“The Eddie Adams Photographic Archive is one of the most important collection gifts ever made to the Briscoe Center," Carleton said. “It is a monumental addition to the photojournalism component of our news media archive. Adams was a hugely influential photographer and journalist, whose body of work would be remarkable for its visual impact alone. But more important, his work had the power to shape the course of history. I cannot overstate the degree to which this donation enhances our already impressive photographic and news media holdings.”
Adams' archive measures 200 linear feet in size, the center said today, and it includes slides, negatives, prints, audio and video materials, diaries, notes and tear sheets, and news stories. In addition to his Vietnam work, the collection includes his photographs of poverty in America, the homeless, Mother Teresa, Brazil, alternative society, anti-war demonstrations, and riots. Adams also shot portraits of world leaders, including President Ronald Reagan, Fidel Castro, Malcolm X, Clint Eastwood, Bette Davis, Bill Cosby, and Jerry Lewis.
The photographer worked extensively with Lewis each year to shoot a picture for the annual Labor Day weekend Parade magazine cover that highlighted the Jerry Lewis Muscular Dystrophy Foundation telethon. Adams once told News Photographer magazine that his Parade magazine covers of "Jerry's Kids" were among the most satisfying photographs of his career, even though his peers were more likely to recognize the photographer for his high-profile images of news, combat, and celebrities.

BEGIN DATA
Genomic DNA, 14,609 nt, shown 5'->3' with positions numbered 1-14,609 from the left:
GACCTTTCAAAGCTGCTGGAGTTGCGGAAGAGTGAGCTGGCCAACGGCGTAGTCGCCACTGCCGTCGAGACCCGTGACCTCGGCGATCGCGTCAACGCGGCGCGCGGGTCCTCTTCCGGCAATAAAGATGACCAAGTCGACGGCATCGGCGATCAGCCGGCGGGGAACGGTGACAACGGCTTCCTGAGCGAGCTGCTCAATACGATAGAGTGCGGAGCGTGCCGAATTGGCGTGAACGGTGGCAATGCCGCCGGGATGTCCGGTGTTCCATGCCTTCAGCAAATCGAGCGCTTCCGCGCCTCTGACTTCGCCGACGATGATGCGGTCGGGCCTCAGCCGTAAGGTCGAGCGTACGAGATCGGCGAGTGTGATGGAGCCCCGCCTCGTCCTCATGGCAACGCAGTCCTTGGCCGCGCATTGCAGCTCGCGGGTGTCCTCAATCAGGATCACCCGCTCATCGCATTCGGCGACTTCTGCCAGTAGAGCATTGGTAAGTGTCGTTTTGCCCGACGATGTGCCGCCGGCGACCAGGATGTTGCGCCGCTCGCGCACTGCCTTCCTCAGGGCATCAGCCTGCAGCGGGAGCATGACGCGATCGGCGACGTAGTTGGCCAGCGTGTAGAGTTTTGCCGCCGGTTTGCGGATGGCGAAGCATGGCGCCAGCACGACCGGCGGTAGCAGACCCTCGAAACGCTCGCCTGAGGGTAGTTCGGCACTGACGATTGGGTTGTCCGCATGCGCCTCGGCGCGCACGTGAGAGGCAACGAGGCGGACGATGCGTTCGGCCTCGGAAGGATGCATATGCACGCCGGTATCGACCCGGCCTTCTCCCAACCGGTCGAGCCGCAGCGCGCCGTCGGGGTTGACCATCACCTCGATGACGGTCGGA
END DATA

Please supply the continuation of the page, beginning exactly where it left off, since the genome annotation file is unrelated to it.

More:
Picking up a camera as a high school student in Kensington, PA, Adams went on to become a U.S. Marine Corps combat photographer during the Korean War. In 1962 he joined the staff of the Associated Press, and after a decade he left the wire service for Time magazine and to freelance. In 1976 he rejoined AP and was the first and only photographer to hold the title of "special correspondent." From 1980 until his death, he was a photographer for Parade magazine and his pictures graced more than 350 Parade covers.
During his time in Vietnam for AP, Adams went on more than 150 field operations. He also documented wars in Israel, Jordan, Egypt, Turkey, Cyprus, Portugal, Ireland, Lebanon, and Kuwait during his career. A lifetime of recognition for his work added up to more than 500 awards, including the George Polk Award for News Photography in 1968, 1977, and 1978, the Robert Capa Gold Medal in 1977, and multiple honors from the National Press Photographers Association, World Press Photo, the Overseas Press Club, and Sigma Delta Chi, in addition to the 1969 Pulitzer Prize.
"Eddie Adams was a photojournalist of immense talent," UT president Powers said. "His collection gives the university another invaluable resource to advance our understanding of twentieth century American history and photojournalism. We are grateful to Alyssa Adams for this gift of such power and significance."
An exhibit of Adams' photographs will be on display at the Briscoe Center's Sid Richardson Hall until January 16, 2010, and on October 28, 2009, the center will host a screening of "An Unlikely Weapon," a documentary film that examines Adams' life. Showing at the Blanton Museum of Art on the University of Texas at Austin campus, the film is free and open to the public. The movie was made by filmmaker Susan Morgan Cooper along with the photographer's sister-in-law, Cindy Lou Adkins. After the screening, remarks are scheduled to be made by Alyssa Adams along with Kennerly.
In addition to his own photographs, Adams made another major contribution to photojournalism by founding and hosting the Eddie Adams Workshop, now in its 22nd year. "The Barnstorm" as it's known, because it's held in a renovated barn Adams purchased in Jeffersonville, NY, annually hosts 100 carefully selected students for an intense four-day gathering of the professions top professionals. The workshop is free for the students, who are picked on the basis of their portfolios, and the event is sponsored by Nikon Inc. This year's 2009 Barnstorm Workshop is scheduled for October 9 through 12.